Amid anti-racism protests calling on justice for George Floyd, Breonna Taylor, and a number of African American citizens in the country who lost their lives at the hands of the police, EW reports The Help has seen a resurgence in Netflix viewers. On Thursday, the 2011 film became the most-watched movie on Netflix. However, given the film is written and directed by a white man, based on a book by a white woman, and features a white woman's quest to document the experience of black maids, some have pointed out that the movie is not the best for viewers seeking a greater understanding of issues plaguing the Black community.
Not only have many users online criticized The Help and the fact that it has seen such a resurgence but Viola Davis, who starred in the film and garnered an Academy Award nomination for her work on it, previously spoke out against the movie in 2018. At the time, she told the New York Times that she regretted her role in the film, explaining, "It wasn’t the voices of the maids that were heard. I know Aibileen. I know Minny. They’re my grandma. They’re my mom. And I know that if you do a movie where the whole premise is, I want to know what it feels like to work for white people and to bring up children in 1963, I want to hear how you really feel about it. I never heard that in the course of the movie."
Given the valid criticisms of the film from both the stars and viewers alike, it's no surprise to see that there has been a bit of backlash to the fact that The Help has gained in popularity during such a crucial time in the country right now. In fact, on Twitter, there were plenty of users who expressed their own, unfiltered opinions over The Help's newfound popularity.
Urging Netflix To Remove It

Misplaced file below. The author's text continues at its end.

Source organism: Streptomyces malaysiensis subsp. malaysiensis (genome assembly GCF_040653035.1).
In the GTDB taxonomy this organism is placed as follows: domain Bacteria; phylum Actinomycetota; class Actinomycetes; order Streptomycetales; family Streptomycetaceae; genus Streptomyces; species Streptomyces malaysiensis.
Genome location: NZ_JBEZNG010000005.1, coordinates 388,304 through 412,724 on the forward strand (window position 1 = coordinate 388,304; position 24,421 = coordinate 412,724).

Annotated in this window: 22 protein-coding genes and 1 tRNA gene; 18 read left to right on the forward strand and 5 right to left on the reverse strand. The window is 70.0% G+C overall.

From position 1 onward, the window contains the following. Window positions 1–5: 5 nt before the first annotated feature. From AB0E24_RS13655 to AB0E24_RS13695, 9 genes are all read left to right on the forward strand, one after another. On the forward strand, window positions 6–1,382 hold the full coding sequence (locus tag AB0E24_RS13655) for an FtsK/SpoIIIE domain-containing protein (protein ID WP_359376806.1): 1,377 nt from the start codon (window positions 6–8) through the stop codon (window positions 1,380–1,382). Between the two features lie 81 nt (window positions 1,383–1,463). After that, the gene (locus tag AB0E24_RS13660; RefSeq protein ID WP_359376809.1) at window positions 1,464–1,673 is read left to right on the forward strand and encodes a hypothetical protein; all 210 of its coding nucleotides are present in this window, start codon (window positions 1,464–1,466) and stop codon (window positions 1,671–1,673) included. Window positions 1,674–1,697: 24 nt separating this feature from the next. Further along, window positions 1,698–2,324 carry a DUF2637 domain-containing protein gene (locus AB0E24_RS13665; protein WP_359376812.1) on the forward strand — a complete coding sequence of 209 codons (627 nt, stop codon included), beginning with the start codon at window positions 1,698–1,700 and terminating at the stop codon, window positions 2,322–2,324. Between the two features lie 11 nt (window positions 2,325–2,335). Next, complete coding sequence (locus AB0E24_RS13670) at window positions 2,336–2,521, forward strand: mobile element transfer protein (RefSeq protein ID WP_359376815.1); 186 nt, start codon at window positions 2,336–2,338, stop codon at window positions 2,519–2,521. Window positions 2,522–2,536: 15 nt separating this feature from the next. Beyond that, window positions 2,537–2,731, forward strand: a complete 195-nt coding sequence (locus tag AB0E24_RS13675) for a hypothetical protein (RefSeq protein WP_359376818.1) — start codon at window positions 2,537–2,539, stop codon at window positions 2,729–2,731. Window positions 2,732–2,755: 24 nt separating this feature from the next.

I worked at a movie theatre in Chicago when The Help came out and I was talking to a Black co-worker when two old white women interrupted us to tell him, "That movie was so good for you people." Just take it off @netflix. https://t.co/ioAlZrbAN7— Jamie Jirak (@JamieCinematics) June 5, 2020
Would be better if it was a movie that didn't have the white saviour narrative, but at least it's a start....— christine druid (@ChristineDruid) June 5, 2020
I...ummm wypipo...WTEF? Ya'll never seem to disappoint pic.twitter.com/K4mtf0xXX8— Bourgeois Essence Hall #Khive (@fu_yaya) June 5, 2020
Wow this sucks! The 13th is right there? Central Park 5? Doing Time?— Listen to @onbeliefpod & @ongriefpodcast Li'l 🌳 (@karengeier) June 5, 2020
Watch Something Else
Ugh--if you're gonna watch a film about racism, don't watch this white savior nostalgia BS. Watch "Us" instead. Racism is ugly and current, not some unfortunate quaint habit of an earlier era.— This Charming Man (@QueerHope) June 6, 2020
Movies like "The Help" are a part of the problem... just throw all of that garbage away and start over... pic.twitter.com/RWRa9jbFtR— RealHipHopNews (@RealHipHopNews) June 6, 2020
What You Should Watch
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In a time when many are turning to films and documentaries to become better informed and empowered, we want to help amplify Black voices in the media, touching on the truth of struggle and oppression faced daily. The Black Film Allegiance has shared a curated collection to elevate Black stories, artists and filmmakers with the intent to spark discussion. These films are available to view on various platforms, with a number of them also free, including Ava DuVernay's documentary, 13th on YouTube and Selma on all digital platforms.
Happy to share: Paramount Pictures is offering SELMA for free rental on all US digital platforms for June, starting today. We’ve gotta understand where we’ve been to strategize where we’re going. History helps us create the blueprint. Onward. @SelmaMovie. https://t.co/mxhGpfQeIP— Ava DuVernay (@ava) June 5, 2020